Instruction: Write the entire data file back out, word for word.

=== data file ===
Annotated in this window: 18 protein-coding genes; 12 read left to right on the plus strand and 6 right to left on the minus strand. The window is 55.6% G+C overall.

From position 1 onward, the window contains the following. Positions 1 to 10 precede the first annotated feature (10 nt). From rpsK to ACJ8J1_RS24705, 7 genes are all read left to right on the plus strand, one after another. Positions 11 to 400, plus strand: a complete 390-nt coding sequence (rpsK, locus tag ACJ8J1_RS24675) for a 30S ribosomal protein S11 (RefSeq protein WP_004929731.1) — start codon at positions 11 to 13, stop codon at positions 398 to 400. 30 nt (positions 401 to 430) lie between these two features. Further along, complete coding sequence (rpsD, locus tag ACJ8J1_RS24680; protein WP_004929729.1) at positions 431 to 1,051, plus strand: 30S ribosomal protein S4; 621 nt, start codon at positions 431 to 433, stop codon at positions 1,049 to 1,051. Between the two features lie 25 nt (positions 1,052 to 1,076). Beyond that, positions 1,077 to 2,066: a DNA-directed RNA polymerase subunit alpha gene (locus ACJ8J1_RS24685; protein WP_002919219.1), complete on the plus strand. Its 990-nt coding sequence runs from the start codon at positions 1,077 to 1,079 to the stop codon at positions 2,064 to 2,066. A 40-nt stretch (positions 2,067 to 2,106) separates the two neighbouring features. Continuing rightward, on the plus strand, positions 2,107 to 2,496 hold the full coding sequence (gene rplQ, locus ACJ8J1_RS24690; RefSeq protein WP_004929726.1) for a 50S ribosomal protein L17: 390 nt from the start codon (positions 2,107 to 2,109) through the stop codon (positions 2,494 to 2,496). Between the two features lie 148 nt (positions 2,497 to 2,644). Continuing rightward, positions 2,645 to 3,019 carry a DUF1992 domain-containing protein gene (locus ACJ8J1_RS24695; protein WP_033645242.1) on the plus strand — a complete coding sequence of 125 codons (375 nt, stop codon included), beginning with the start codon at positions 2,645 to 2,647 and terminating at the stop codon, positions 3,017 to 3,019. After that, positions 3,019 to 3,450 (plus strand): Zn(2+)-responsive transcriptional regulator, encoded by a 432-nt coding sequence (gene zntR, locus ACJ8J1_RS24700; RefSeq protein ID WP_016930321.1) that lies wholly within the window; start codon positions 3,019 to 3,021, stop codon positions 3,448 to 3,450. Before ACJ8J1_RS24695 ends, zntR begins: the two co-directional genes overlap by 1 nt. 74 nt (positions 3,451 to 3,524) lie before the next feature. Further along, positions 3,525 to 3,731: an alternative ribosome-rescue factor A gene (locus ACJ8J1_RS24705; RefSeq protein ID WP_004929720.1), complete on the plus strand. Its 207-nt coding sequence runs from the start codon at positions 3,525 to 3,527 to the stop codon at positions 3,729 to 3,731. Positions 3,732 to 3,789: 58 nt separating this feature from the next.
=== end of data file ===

Annotated in this window: 18 protein-coding genes; 12 read left to right on the plus strand and 6 right to left on the minus strand. The window is 55.6% G+C overall.

From position 1 onward, the window contains the following. Positions 1 to 10 precede the first annotated feature (10 nt). From rpsK to ACJ8J1_RS24705, 7 genes are all read left to right on the plus strand, one after another. Positions 11 to 400, plus strand: a complete 390-nt coding sequence (rpsK, locus tag ACJ8J1_RS24675) for a 30S ribosomal protein S11 (RefSeq protein WP_004929731.1) — start codon at positions 11 to 13, stop codon at positions 398 to 400. 30 nt (positions 401 to 430) lie between these two features. Further along, complete coding sequence (rpsD, locus tag ACJ8J1_RS24680; protein WP_004929729.1) at positions 431 to 1,051, plus strand: 30S ribosomal protein S4; 621 nt, start codon at positions 431 to 433, stop codon at positions 1,049 to 1,051. Between the two features lie 25 nt (positions 1,052 to 1,076). Beyond that, positions 1,077 to 2,066: a DNA-directed RNA polymerase subunit alpha gene (locus ACJ8J1_RS24685; protein WP_002919219.1), complete on the plus strand. Its 990-nt coding sequence runs from the start codon at positions 1,077 to 1,079 to the stop codon at positions 2,064 to 2,066. A 40-nt stretch (positions 2,067 to 2,106) separates the two neighbouring features. Continuing rightward, on the plus strand, positions 2,107 to 2,496 hold the full coding sequence (gene rplQ, locus ACJ8J1_RS24690; RefSeq protein WP_004929726.1) for a 50S ribosomal protein L17: 390 nt from the start codon (positions 2,107 to 2,109) through the stop codon (positions 2,494 to 2,496). Between the two features lie 148 nt (positions 2,497 to 2,644). Continuing rightward, positions 2,645 to 3,019 carry a DUF1992 domain-containing protein gene (locus ACJ8J1_RS24695; protein WP_033645242.1) on the plus strand — a complete coding sequence of 125 codons (375 nt, stop codon included), beginning with the start codon at positions 2,645 to 2,647 and terminating at the stop codon, positions 3,017 to 3,019. After that, positions 3,019 to 3,450 (plus strand): Zn(2+)-responsive transcriptional regulator, encoded by a 432-nt coding sequence (gene zntR, locus ACJ8J1_RS24700; RefSeq protein ID WP_016930321.1) that lies wholly within the window; start codon positions 3,019 to 3,021, stop codon positions 3,448 to 3,450. Before ACJ8J1_RS24695 ends, zntR begins: the two co-directional genes overlap by 1 nt. 74 nt (positions 3,451 to 3,524) lie before the next feature. Further along, positions 3,525 to 3,731: an alternative ribosome-rescue factor A gene (locus ACJ8J1_RS24705; RefSeq protein ID WP_004929720.1), complete on the plus strand. Its 207-nt coding sequence runs from the start codon at positions 3,525 to 3,527 to the stop codon at positions 3,729 to 3,731. Positions 3,732 to 3,789: 58 nt separating this feature from the next.